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Monday, April 2, 2012

Nuthatch moves in

DSCF6118queenspark 023

A few Nuthatch's have moved in and are breeding in  the park this week. being small they are hard to see as they move about quickly and even harder to take photos of. They are the only British bird that walks down a tree forward.

Latin name

Sitta europaea


Nuthatches (Sittidae)


The nuthatch is a plump bird about the size of a great tit that resembles a small woodpecker. It is blue-grey above and whitish below, with chestnut on its sides and under its tail. It has a black stripe on its head, a long black pointed bill, and short legs. It breeds in central and southern England and in Wales, and is resident, with birds seldom travelling far from the woods where they hatch.

Where to see them

Best looked for in mature woods and established parkland in central and southern England and Wales, on the sides of tree trunks and underside of branches. Occasional sightings in Scotland.

When to see them

All year round.

What they eat

Insects, hazel nuts, acorns, beechmast and other nuts and seed.



They are still a fair few squirrels about this week enjoying the sunshine


All so seen this week the peacock butterfly

Peacocks hibernate through the winter and can be seen in the coldest winter months, although most individuals become active in late March and April. As well as being a harbinger of the coming spring, Peacock butterflies are interesting in many other ways. They are probably the longest-lived butterflies in Britain, with adults surviving from late July, well into the following spring, perhaps into June. Thus, contrary to popular belief that butterflies only live for a few days, some Peacocks may live to see their 11th month (albeit having spent five or six months of their adult lives asleep in hibernation).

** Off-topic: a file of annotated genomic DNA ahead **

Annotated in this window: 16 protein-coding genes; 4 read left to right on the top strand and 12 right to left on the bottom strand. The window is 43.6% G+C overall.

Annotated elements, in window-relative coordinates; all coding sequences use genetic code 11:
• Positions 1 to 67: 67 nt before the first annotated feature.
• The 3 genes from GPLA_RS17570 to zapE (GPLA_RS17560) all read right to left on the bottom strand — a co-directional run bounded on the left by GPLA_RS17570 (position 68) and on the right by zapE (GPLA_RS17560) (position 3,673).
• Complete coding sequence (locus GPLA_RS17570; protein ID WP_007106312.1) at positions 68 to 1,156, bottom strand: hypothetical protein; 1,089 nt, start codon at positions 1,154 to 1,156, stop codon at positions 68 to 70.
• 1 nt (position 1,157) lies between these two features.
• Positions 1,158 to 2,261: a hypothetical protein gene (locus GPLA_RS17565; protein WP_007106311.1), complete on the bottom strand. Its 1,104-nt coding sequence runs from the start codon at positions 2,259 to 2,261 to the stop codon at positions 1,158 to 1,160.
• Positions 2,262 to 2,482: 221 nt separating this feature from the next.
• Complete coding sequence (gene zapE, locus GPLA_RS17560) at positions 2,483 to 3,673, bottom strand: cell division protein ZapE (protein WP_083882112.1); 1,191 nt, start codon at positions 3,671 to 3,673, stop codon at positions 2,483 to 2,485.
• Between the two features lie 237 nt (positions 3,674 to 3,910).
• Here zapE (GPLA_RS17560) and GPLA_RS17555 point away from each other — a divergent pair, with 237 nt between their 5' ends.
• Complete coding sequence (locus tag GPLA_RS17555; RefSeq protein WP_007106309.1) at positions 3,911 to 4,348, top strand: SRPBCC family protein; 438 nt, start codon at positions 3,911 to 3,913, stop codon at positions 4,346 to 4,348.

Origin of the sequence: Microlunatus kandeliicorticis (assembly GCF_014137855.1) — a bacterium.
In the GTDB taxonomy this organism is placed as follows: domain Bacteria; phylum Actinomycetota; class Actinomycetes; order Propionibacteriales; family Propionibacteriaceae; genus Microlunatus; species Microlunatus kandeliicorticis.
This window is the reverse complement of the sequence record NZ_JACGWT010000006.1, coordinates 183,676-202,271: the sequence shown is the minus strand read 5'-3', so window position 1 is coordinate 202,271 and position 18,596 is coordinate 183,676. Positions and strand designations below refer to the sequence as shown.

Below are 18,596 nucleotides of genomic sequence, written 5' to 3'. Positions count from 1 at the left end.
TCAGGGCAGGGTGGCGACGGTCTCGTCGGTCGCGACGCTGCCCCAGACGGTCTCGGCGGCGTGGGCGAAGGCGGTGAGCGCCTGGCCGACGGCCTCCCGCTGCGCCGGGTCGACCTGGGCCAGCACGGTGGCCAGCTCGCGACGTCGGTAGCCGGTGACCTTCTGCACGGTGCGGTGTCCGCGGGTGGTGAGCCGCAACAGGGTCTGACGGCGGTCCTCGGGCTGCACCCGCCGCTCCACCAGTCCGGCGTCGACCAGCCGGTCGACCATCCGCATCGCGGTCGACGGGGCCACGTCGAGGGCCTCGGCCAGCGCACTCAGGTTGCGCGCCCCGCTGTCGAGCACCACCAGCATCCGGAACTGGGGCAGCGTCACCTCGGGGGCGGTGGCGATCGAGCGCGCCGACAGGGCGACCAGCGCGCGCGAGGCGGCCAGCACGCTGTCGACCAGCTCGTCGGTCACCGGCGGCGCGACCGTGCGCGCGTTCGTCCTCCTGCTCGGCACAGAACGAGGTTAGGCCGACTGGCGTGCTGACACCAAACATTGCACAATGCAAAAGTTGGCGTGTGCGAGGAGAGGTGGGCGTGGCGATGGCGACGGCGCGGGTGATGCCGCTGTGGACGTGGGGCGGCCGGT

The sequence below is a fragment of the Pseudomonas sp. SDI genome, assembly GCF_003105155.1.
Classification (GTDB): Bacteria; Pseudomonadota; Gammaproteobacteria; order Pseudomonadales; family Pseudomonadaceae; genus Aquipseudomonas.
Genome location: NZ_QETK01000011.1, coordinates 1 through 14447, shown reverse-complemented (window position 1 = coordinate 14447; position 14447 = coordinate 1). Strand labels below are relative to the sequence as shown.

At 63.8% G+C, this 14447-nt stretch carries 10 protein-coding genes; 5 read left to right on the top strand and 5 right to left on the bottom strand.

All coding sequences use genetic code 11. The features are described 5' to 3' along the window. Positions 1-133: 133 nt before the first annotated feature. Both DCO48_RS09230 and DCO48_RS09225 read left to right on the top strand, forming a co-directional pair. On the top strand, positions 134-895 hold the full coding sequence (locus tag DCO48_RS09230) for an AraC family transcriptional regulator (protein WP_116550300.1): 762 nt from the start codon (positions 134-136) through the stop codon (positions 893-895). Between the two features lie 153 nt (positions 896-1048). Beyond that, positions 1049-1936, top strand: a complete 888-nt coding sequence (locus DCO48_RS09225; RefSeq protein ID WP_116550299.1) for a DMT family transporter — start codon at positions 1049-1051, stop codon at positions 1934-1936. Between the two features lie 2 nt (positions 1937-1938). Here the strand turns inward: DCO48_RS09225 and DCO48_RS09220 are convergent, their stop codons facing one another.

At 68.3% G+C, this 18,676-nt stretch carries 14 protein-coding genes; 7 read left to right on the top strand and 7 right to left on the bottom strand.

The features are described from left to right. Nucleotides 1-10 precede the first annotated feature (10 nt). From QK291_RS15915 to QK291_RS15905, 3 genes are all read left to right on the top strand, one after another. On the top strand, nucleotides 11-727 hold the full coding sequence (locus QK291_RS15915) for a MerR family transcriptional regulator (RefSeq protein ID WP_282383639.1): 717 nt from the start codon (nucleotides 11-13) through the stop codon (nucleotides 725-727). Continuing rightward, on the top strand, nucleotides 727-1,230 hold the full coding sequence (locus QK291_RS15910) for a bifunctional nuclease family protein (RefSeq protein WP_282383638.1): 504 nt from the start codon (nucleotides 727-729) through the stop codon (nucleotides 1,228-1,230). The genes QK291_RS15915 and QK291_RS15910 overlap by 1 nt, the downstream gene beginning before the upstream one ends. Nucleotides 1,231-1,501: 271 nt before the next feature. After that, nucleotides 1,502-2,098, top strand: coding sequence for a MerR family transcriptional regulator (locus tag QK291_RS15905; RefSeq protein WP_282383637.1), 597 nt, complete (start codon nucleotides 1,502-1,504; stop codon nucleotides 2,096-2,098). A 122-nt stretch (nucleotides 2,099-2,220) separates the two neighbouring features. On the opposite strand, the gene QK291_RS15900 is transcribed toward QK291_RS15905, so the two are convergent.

The Peacock butterfly has fared well in recent years. Not only has it increased in distribution, pushing northwards in northern England and central Scotland, but populations have also increased significantly in size at sites monitored by butterfly transects. It is even emerging from hibernation earlier than it was 20 years ago. There is little shortage of food for the black, spiny Peacock caterpillars, which feed primarily on Common (stinging) Nettle, and it seems highly probable that the good fortunes of this butterfly are due to climate change.

Although a common visitor to garden buddleias, particularly in the autumn whilst building up fat reserves for hibernation, Peacocks are nomadic butterflies that range widely though the countryside. They often find their preferred breeding habitats (large nettle beds in sheltered but sunny situations) in the shelter of woodland clearings, rides and edges.

The Peacock's name comes directly from that of its avian namesake, thanks to the similarity between the eye patterns on the bird's tails and those on the butterfly's wings. As long ago as the late 1600s, the butterfly was called the Peacock's Eye. Even the scientific name of the butterfly is derived from a Greek myth involving a Peacock bird.


I was amused to see the coot out of the water as he seems to have grown massive feet like a clown


The main drive is at its spring best with the hyacinths out in full bloom this week


There is still life in the old daffs by the main drive along with the blossom on the trees

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